Today is the shortest day - or you could think of it as the longest night. The long, dark nights are a time for snuggling in the warm to read a good book. But they are also a time to write what we hope will turn out to be a good book. Some ideas need to over-winter, like seeds lying dormant through the cold months, getting ready to be written in sunlight. Others shine out with the holly berries and demand to be gathered immediately before they wrinkle and fade. I'd never noticed before, but I'm a very seasonal writer; I write ghost stories and gothic in winter, humour in summer. And this is a very gothic winter.
After the first really deep snow fall last week, I went outside with my daughters to find animal tracks in the garden. There were cat, mouse, fox, deer and rabbit prints as well as the usual birds. Snow is nature's Wikileaks - it reveals the hidden life you knew was there but had no proof of. I've used the revealingness of snow before in a ghost story (Soldier Boy), and I expect I'll use it again. Most ghost stories are set in winter, surely? Is it even possible to write something truly creepy that is set in bright sunlight and warmth?
Many years ago, I started a gothic novel while sitting in Cambridge University Library watching the snow swirling outside, snittering full snart. That novel took a very different turn in the end and moved so far from where it started that the original idea is still unwritten. This winter, I want to revive that old story. It begins in the morgue of Edinburgh hospital in December 1821 and ends somewhere in a frozen Russian cemetery in 2002. It is a dark, wintry story full of snow and death and revenge. I've thought about turning it into an opera libretto instead, though I haven't the first idea how to start an opera libretto so that probably won't happen. But it can only be written in winter. I'm in the mood for dark and terrible, it's become my natural medium, and I won't flinch from whatever horrors the story demands - as long as the snow still lies thick to reveal the footprints, the blood stains, the crumpled dark figure in the graveyard, the dead hand as white as the snow thrust up through the earth...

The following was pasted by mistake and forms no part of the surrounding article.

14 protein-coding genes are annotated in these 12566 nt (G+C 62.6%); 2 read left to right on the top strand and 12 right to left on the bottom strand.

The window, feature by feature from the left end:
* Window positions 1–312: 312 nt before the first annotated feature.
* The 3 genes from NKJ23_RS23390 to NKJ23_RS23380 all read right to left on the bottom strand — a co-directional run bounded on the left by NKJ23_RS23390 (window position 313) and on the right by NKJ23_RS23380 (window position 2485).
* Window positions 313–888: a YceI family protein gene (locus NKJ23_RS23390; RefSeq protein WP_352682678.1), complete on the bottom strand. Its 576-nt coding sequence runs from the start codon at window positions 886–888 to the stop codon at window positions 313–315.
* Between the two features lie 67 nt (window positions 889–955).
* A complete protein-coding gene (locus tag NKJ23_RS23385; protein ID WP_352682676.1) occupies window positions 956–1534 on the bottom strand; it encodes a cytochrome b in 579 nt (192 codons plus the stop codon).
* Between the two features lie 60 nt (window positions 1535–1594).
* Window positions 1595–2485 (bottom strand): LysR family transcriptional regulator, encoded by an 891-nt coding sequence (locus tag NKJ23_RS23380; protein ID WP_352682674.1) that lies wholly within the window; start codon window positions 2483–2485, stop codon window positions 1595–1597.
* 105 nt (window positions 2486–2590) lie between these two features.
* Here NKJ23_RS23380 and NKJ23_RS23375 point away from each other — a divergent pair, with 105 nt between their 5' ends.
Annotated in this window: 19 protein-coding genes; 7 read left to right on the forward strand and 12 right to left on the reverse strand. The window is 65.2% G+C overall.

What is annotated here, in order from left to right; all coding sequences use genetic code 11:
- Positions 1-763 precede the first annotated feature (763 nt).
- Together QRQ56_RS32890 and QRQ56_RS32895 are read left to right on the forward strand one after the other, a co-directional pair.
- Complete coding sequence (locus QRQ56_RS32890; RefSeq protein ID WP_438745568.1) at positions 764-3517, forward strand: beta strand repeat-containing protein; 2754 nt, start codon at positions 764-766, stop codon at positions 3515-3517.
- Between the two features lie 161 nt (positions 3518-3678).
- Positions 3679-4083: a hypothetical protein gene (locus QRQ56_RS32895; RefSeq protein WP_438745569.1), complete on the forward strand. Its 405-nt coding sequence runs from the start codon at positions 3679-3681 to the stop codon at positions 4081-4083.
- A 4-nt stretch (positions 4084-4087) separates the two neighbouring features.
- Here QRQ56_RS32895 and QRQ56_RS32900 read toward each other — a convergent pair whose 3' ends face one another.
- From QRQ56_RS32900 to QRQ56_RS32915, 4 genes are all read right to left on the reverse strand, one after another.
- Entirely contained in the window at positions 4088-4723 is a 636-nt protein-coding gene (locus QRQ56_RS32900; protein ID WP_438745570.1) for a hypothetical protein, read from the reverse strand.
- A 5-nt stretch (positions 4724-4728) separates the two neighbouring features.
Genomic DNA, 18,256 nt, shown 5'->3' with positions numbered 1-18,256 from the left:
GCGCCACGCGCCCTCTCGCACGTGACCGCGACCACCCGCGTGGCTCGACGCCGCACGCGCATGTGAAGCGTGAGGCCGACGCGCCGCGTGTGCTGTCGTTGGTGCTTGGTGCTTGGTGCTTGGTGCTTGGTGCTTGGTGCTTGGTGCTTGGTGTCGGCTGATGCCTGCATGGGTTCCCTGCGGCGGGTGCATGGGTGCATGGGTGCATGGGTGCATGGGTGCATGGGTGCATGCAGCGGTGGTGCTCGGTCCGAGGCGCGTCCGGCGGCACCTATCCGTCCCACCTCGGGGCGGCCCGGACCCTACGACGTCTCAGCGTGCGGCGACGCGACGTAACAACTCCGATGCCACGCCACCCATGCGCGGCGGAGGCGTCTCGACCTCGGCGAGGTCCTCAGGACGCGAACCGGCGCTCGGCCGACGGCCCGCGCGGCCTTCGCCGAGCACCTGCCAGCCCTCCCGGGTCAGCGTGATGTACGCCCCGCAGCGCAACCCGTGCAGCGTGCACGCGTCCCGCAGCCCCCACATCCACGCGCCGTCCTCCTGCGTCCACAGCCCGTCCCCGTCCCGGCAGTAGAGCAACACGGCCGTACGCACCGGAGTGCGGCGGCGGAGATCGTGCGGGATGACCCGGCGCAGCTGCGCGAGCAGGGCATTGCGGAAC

Are you a seasonal writer? Or can you write snow in summer and sun-drenched meadows in winter? I can't. Maybe this incapacity is why I tend to write such short stories - they have to be finished in their season, or hibernate until the following year. It's not just writing weather, it's mood - dark and gloomy rules the long, long night of the winter solstice.
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